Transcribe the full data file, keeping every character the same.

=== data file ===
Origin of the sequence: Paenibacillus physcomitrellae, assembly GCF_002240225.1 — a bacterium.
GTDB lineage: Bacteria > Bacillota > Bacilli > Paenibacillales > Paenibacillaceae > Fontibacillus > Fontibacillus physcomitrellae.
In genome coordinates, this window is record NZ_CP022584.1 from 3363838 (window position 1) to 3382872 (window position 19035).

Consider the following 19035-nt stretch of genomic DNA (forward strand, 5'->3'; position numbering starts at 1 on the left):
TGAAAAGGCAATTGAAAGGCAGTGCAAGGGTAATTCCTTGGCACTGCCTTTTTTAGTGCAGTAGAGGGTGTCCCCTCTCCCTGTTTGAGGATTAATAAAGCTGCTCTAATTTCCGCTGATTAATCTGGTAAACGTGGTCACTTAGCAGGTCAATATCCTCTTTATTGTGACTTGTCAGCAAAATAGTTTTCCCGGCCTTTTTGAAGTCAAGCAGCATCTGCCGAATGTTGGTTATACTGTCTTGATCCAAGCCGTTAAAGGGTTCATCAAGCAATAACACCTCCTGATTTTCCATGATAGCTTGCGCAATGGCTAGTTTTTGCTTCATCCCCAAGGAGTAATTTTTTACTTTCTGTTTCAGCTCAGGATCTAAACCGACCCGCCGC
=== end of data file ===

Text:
Origin of the sequence: Paenibacillus physcomitrellae, assembly GCF_002240225.1 — a bacterium.
GTDB lineage: Bacteria > Bacillota > Bacilli > Paenibacillales > Paenibacillaceae > Fontibacillus > Fontibacillus physcomitrellae.
In genome coordinates, this window is record NZ_CP022584.1 from 3363838 (window position 1) to 3382872 (window position 19035).

Consider the following 19035-nt stretch of genomic DNA (forward strand, 5'->3'; position numbering starts at 1 on the left):
TGAAAAGGCAATTGAAAGGCAGTGCAAGGGTAATTCCTTGGCACTGCCTTTTTTAGTGCAGTAGAGGGTGTCCCCTCTCCCTGTTTGAGGATTAATAAAGCTGCTCTAATTTCCGCTGATTAATCTGGTAAACGTGGTCACTTAGCAGGTCAATATCCTCTTTATTGTGACTTGTCAGCAAAATAGTTTTCCCGGCCTTTTTGAAGTCAAGCAGCATCTGCCGAATGTTGGTTATACTGTCTTGATCCAAGCCGTTAAAGGGTTCATCAAGCAATAACACCTCCTGATTTTCCATGATAGCTTGCGCAATGGCTAGTTTTTGCTTCATCCCCAAGGAGTAATTTTTTACTTTCTGTTTCAGCTCAGGATCTAAACCGACCCGCCGC